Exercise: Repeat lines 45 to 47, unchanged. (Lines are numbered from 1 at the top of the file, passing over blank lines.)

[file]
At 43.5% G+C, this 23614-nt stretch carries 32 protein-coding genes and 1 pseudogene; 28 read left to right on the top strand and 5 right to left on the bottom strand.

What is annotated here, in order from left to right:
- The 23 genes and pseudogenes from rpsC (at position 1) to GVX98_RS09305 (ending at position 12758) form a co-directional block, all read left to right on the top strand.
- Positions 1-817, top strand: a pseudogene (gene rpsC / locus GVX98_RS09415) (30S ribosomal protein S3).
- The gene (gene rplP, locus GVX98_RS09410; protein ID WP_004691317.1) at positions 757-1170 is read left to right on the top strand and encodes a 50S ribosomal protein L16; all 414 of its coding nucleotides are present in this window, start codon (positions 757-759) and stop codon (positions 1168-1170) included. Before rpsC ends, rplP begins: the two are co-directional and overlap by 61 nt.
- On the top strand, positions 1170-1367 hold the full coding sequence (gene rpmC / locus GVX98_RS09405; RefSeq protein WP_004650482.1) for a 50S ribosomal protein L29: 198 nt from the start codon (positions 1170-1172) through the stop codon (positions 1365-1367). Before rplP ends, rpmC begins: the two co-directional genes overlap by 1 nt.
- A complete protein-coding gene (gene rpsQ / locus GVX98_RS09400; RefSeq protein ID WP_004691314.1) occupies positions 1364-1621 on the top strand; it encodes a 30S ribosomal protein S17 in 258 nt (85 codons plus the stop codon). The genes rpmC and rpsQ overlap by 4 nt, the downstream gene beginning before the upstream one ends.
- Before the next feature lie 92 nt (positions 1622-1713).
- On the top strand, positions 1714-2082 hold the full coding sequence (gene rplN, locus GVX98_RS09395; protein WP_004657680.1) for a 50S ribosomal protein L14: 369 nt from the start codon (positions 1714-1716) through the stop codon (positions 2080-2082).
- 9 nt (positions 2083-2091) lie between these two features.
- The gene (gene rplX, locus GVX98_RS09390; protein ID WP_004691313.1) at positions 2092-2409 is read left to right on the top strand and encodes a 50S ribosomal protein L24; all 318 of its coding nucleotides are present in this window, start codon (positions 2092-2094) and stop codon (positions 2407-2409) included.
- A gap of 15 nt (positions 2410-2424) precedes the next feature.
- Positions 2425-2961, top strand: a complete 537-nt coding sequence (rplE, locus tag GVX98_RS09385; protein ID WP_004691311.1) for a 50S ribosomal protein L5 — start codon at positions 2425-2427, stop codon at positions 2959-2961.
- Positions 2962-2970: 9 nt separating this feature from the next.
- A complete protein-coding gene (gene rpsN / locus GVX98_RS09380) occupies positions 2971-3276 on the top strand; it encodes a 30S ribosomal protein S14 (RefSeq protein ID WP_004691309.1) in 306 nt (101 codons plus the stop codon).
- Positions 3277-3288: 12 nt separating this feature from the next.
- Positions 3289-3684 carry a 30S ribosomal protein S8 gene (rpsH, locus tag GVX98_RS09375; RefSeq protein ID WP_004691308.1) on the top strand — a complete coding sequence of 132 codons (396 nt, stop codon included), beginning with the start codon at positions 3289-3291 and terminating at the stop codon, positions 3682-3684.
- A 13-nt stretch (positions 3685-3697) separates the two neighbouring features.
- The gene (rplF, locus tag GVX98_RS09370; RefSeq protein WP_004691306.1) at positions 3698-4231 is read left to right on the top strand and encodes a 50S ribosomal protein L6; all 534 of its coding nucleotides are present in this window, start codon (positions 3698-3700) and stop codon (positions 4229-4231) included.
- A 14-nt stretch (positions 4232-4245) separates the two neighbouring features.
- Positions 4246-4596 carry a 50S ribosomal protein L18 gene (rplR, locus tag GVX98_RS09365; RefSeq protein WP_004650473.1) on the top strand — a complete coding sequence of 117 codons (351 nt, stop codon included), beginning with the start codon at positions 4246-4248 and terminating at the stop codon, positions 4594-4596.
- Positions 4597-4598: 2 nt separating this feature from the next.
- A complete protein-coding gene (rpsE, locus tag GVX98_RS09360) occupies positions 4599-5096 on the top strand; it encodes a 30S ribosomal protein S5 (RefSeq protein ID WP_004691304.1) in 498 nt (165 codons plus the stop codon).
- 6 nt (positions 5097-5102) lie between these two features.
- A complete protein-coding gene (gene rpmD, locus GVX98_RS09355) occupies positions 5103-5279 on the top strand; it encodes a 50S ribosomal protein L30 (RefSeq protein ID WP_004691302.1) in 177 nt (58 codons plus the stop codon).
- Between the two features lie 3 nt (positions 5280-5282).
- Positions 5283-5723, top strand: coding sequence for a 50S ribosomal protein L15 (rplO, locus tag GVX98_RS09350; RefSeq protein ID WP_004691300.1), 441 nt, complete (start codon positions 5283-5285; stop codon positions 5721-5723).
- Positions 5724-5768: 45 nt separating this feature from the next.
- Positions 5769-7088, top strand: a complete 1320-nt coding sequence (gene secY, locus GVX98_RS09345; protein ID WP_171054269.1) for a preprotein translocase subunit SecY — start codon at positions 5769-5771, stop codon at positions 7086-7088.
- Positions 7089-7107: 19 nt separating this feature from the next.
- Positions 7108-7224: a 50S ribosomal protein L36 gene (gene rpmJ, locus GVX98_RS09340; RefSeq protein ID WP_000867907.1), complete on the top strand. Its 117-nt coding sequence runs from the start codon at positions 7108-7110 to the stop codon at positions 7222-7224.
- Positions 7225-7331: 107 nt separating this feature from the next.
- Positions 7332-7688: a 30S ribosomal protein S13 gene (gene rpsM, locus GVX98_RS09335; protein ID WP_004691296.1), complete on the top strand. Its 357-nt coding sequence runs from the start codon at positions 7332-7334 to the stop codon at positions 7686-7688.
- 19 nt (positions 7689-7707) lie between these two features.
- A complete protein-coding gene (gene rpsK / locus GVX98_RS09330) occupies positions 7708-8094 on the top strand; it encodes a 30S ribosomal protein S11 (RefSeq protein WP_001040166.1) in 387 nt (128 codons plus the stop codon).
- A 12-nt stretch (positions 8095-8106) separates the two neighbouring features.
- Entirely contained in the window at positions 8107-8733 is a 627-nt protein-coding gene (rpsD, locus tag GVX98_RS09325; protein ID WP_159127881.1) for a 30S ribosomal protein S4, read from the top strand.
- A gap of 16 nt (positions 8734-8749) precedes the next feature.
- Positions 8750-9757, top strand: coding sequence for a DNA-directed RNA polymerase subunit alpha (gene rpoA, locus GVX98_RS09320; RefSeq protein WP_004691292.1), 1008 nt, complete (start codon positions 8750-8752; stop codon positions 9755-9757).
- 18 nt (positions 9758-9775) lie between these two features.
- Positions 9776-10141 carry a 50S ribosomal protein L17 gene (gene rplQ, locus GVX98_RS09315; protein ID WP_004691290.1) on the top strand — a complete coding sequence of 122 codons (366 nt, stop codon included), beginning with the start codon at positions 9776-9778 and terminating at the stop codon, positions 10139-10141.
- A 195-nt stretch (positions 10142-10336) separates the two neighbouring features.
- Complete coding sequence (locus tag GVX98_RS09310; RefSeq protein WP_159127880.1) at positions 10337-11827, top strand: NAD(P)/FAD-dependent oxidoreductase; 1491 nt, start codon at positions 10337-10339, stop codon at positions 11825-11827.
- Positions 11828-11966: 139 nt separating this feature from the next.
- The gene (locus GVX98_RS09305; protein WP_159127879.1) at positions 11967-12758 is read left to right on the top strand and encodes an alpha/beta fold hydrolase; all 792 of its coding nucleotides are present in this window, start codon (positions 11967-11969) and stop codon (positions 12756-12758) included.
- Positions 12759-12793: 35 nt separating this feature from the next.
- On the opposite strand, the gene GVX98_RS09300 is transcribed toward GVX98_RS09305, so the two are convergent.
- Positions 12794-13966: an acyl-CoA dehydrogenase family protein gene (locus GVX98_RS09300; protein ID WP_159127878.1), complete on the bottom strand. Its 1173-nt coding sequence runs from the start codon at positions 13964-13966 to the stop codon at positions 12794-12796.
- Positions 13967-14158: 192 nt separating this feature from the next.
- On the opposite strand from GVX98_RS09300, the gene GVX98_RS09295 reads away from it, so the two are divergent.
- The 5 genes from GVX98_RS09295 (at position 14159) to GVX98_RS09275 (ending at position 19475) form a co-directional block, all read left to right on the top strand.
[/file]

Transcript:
- The gene (locus GVX98_RS09305; protein WP_159127879.1) at positions 11967-12758 is read left to right on the top strand and encodes an alpha/beta fold hydrolase; all 792 of its coding nucleotides are present in this window, start codon (positions 11967-11969) and stop codon (positions 12756-12758) included.
- Positions 12759-12793: 35 nt separating this feature from the next.
- On the opposite strand, the gene GVX98_RS09300 is transcribed toward GVX98_RS09305, so the two are convergent.